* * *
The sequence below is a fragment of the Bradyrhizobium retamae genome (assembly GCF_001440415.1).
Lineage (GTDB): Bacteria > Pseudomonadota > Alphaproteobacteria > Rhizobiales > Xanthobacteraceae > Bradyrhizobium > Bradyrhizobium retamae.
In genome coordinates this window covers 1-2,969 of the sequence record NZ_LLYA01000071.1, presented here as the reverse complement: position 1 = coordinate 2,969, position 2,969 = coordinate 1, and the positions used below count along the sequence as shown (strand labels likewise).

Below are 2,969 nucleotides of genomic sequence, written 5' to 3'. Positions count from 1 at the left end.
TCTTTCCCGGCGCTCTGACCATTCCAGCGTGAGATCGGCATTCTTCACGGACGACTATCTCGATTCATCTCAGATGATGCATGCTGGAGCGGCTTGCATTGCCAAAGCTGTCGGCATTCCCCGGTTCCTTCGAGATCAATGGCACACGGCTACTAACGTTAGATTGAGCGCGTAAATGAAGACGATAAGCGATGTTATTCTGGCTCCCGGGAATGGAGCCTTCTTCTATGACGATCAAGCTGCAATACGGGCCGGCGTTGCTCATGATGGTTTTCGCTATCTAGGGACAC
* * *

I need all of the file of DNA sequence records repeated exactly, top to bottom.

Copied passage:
The sequence below is a fragment of the Bradyrhizobium retamae genome (assembly GCF_001440415.1).
Lineage (GTDB): Bacteria > Pseudomonadota > Alphaproteobacteria > Rhizobiales > Xanthobacteraceae > Bradyrhizobium > Bradyrhizobium retamae.
In genome coordinates this window covers 1-2,969 of the sequence record NZ_LLYA01000071.1, presented here as the reverse complement: position 1 = coordinate 2,969, position 2,969 = coordinate 1, and the positions used below count along the sequence as shown (strand labels likewise).

Below are 2,969 nucleotides of genomic sequence, written 5' to 3'. Positions count from 1 at the left end.
TCTTTCCCGGCGCTCTGACCATTCCAGCGTGAGATCGGCATTCTTCACGGACGACTATCTCGATTCATCTCAGATGATGCATGCTGGAGCGGCTTGCATTGCCAAAGCTGTCGGCATTCCCCGGTTCCTTCGAGATCAATGGCACACGGCTACTAACGTTAGATTGAGCGCGTAAATGAAGACGATAAGCGATGTTATTCTGGCTCCCGGGAATGGAGCCTTCTTCTATGACGATCAAGCTGCAATACGGGCCGGCGTTGCTCATGATGGTTTTCGCTATCTAGGGACAC